59 scope of this analysis; however, information exists about grove income and we can arrive at a reasonable approximation of a terminal value to include in this analysis. The valuation (o r appraisal) of land and real estate property is commonly divided into three analysis approaches that are subsequently compared to determine a fair market value for the property (The Appraisal Institute 2001). First, the extraction or cost approach values the replacement or reproduction cost of structures and improvements to land given that the utility of the structures or improvements can be exactly reproduced. For agricultural properties, the cost approach is usually not applicable because of the low pe rcentage of the total value of the property that is attributable to structures and improvements (Muraro 1989) Second, the income approach values a property by its income producing potential and converts the value of all future income accruing to ownershi p of the property to a present value through the capitalization rate. This is the main approach this analysis will use. Third, the market or comparable sales approach estimates the value of the property by observing the values of like properties, and adj usting for particular aspects of the sale, such as location, transaction date, land characteristics, and the terms of sale. While the comparable sales approach is only applicable to specific properties, this analysis will use that approach to validate an applicable capitalization rate. The income approach to citrus valuation starts by deriving an average annual expected income from the property, net of grove and operating expenses. This is divided by the sale price of the land to determine a capitalizatio n (or cap) rate. The cap rate can be thought of as the annual return on investment, and is positively related to increases in net income and negatively related to increases in the sales price. Note, the cap rate only includes income, and not changes in t he selling price of the land over time (capital gain or loss). Since this analysis is generalized to a variety of grove circumstances, the actual sale price of the grove is unknown, but is assumed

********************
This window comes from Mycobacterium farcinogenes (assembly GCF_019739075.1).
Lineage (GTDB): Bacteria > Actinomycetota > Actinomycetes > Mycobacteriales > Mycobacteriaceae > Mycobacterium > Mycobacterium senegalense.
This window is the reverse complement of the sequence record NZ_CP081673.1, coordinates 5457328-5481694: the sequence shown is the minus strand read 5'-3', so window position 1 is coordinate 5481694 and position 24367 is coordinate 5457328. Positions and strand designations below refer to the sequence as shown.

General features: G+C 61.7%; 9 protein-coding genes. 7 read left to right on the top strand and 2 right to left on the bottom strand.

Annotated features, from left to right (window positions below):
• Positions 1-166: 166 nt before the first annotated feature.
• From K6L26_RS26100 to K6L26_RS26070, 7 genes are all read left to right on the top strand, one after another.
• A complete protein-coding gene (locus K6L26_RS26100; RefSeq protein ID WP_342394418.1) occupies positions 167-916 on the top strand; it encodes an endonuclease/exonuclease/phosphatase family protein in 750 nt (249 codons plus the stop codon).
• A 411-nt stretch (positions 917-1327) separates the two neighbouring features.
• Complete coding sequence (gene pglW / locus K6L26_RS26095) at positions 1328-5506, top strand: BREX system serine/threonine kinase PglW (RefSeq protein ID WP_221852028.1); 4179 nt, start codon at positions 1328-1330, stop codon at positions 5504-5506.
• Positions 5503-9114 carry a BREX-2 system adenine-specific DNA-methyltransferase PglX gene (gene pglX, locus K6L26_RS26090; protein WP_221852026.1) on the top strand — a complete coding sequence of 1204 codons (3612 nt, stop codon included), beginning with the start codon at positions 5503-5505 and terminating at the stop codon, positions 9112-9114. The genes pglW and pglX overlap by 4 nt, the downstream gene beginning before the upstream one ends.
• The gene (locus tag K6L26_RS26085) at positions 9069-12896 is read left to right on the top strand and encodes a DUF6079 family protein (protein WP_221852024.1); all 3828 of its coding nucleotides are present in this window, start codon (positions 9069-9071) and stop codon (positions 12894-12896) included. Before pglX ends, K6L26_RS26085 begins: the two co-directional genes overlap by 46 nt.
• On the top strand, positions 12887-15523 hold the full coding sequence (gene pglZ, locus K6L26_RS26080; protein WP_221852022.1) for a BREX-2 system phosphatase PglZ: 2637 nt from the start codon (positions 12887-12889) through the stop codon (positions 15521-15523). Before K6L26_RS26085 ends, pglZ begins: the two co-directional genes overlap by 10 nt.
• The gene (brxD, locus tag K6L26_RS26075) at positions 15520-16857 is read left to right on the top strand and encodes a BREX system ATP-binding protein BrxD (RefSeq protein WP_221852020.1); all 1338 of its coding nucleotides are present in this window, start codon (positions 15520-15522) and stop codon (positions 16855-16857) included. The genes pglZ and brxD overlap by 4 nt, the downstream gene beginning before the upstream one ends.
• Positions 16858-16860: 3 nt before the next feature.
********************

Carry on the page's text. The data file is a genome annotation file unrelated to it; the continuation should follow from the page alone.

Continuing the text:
PAGE 60